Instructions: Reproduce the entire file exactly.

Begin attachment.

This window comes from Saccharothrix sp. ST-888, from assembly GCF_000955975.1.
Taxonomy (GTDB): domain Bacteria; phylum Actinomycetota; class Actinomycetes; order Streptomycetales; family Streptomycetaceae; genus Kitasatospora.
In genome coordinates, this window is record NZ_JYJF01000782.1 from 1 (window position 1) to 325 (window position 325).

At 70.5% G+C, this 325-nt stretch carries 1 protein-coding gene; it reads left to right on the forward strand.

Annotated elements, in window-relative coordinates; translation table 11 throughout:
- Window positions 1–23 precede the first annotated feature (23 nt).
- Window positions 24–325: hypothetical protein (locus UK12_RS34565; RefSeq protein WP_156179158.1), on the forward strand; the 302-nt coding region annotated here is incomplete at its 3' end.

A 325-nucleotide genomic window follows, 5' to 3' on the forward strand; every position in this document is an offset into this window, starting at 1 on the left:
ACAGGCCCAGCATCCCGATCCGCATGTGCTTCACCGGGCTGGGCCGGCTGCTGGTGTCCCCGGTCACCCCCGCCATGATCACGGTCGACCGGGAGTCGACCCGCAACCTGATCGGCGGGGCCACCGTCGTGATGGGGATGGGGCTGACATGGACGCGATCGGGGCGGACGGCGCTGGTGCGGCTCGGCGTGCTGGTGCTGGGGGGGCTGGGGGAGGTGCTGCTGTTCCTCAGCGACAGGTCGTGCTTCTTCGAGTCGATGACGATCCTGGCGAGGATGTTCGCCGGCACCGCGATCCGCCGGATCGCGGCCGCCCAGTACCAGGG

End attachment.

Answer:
This window comes from Saccharothrix sp. ST-888, from assembly GCF_000955975.1.
Taxonomy (GTDB): domain Bacteria; phylum Actinomycetota; class Actinomycetes; order Streptomycetales; family Streptomycetaceae; genus Kitasatospora.
In genome coordinates, this window is record NZ_JYJF01000782.1 from 1 (window position 1) to 325 (window position 325).

At 70.5% G+C, this 325-nt stretch carries 1 protein-coding gene; it reads left to right on the forward strand.

Annotated elements, in window-relative coordinates; translation table 11 throughout:
- Window positions 1–23 precede the first annotated feature (23 nt).
- Window positions 24–325: hypothetical protein (locus UK12_RS34565; RefSeq protein WP_156179158.1), on the forward strand; the 302-nt coding region annotated here is incomplete at its 3' end.

A 325-nucleotide genomic window follows, 5' to 3' on the forward strand; every position in this document is an offset into this window, starting at 1 on the left:
ACAGGCCCAGCATCCCGATCCGCATGTGCTTCACCGGGCTGGGCCGGCTGCTGGTGTCCCCGGTCACCCCCGCCATGATCACGGTCGACCGGGAGTCGACCCGCAACCTGATCGGCGGGGCCACCGTCGTGATGGGGATGGGGCTGACATGGACGCGATCGGGGCGGACGGCGCTGGTGCGGCTCGGCGTGCTGGTGCTGGGGGGGCTGGGGGAGGTGCTGCTGTTCCTCAGCGACAGGTCGTGCTTCTTCGAGTCGATGACGATCCTGGCGAGGATGTTCGCCGGCACCGCGATCCGCCGGATCGCGGCCGCCCAGTACCAGGG